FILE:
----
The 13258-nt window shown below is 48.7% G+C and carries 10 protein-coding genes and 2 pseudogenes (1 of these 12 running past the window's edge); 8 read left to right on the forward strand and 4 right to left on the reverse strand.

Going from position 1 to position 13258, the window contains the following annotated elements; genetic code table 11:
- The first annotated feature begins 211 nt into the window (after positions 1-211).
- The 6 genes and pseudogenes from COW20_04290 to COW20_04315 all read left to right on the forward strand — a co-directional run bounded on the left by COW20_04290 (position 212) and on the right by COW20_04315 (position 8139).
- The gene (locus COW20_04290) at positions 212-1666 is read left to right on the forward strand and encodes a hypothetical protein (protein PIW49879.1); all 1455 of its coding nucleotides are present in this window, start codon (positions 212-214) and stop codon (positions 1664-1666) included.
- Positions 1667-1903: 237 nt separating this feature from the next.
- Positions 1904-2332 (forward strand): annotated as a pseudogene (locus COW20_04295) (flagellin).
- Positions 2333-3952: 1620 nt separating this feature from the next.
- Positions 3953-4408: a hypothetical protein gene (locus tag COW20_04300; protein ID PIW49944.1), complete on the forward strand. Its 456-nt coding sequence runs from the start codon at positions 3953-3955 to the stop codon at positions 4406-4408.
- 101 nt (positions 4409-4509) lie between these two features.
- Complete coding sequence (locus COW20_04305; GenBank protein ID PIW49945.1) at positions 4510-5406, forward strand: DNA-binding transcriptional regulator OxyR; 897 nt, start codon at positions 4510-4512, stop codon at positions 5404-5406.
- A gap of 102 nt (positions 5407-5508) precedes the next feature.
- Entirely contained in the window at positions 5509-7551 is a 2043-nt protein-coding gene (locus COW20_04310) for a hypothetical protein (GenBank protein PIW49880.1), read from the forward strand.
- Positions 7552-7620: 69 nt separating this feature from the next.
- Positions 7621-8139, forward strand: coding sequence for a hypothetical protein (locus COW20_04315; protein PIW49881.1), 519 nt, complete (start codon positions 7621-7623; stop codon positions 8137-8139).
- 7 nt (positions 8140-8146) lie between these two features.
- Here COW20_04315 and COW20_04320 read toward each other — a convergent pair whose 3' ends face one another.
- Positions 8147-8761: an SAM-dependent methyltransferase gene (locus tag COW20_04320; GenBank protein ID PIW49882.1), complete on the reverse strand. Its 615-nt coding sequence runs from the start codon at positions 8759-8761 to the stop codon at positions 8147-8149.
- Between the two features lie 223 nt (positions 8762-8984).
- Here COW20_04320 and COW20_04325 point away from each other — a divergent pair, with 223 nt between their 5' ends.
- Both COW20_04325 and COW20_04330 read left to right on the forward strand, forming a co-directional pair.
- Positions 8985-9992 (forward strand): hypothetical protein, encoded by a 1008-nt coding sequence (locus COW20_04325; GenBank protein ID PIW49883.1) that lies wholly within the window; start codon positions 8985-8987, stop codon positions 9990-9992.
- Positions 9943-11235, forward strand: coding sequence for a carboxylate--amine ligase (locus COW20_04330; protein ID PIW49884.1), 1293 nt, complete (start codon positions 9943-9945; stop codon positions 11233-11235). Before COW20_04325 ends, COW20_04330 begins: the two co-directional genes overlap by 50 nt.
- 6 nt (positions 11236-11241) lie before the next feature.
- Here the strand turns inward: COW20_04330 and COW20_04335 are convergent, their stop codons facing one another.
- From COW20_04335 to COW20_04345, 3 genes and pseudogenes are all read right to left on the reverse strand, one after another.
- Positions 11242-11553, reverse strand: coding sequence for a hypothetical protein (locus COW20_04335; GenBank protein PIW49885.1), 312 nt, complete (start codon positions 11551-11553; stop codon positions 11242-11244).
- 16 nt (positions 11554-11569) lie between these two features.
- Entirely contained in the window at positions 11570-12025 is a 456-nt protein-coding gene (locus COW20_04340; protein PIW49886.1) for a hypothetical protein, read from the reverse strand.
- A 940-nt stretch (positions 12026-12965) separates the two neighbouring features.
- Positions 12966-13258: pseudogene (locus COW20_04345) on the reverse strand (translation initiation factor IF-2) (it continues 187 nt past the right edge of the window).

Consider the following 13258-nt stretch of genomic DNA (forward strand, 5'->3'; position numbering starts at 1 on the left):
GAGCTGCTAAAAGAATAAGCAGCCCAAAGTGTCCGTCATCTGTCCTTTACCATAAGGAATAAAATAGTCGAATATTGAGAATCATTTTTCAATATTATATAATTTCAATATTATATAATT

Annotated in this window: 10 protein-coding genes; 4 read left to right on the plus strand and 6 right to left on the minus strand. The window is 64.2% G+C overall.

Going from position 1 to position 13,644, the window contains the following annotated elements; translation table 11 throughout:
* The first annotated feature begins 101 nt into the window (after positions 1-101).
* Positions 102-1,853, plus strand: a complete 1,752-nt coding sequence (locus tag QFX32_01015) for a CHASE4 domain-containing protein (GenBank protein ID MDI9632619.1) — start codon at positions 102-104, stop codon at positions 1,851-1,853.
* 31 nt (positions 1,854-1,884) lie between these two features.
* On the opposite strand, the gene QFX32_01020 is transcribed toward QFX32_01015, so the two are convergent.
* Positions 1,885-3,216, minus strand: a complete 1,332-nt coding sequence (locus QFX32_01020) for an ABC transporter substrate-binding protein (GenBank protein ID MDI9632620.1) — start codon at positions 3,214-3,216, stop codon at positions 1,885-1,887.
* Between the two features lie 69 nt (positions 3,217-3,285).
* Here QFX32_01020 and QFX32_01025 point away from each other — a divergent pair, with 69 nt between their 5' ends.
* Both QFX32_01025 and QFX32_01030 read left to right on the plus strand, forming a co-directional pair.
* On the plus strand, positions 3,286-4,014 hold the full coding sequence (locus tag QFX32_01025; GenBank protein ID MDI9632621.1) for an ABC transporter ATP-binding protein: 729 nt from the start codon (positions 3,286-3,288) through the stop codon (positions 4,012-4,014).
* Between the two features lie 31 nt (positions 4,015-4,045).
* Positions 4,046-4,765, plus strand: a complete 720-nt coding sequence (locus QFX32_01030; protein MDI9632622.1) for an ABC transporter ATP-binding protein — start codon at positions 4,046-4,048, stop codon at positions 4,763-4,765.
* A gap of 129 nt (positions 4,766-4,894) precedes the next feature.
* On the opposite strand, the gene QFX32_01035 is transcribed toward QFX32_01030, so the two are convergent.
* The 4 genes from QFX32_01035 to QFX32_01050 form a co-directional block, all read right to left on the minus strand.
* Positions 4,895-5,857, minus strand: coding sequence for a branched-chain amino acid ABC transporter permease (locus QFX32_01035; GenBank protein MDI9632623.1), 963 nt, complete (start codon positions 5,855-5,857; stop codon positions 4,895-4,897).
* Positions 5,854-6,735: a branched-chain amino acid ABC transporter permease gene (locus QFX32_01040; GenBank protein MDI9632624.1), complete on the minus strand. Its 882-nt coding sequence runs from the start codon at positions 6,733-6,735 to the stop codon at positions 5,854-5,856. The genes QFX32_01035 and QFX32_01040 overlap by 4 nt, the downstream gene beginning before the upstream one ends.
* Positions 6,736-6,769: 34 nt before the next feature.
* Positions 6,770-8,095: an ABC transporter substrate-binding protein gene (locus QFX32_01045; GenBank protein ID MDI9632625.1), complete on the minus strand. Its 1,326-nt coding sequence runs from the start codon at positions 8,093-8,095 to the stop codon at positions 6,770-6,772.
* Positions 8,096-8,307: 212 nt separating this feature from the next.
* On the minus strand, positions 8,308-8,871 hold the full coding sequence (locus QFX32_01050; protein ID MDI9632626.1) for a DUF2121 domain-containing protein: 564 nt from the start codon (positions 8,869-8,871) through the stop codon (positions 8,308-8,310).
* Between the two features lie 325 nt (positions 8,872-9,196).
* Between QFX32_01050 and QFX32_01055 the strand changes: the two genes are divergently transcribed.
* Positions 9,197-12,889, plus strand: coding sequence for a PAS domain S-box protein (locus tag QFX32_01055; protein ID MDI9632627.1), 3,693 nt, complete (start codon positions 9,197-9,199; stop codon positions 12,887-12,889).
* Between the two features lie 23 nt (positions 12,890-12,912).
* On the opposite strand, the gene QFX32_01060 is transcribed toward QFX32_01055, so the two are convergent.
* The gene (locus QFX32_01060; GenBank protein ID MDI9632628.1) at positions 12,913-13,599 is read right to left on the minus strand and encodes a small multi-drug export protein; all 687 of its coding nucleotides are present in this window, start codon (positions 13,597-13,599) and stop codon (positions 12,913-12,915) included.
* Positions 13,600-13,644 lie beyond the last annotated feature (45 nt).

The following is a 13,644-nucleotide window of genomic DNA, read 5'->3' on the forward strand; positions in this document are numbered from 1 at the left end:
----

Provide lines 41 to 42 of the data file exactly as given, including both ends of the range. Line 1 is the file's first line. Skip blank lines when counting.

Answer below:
* Between the two features lie 69 nt (positions 3,217-3,285).
* Here QFX32_01020 and QFX32_01025 point away from each other — a divergent pair, with 69 nt between their 5' ends.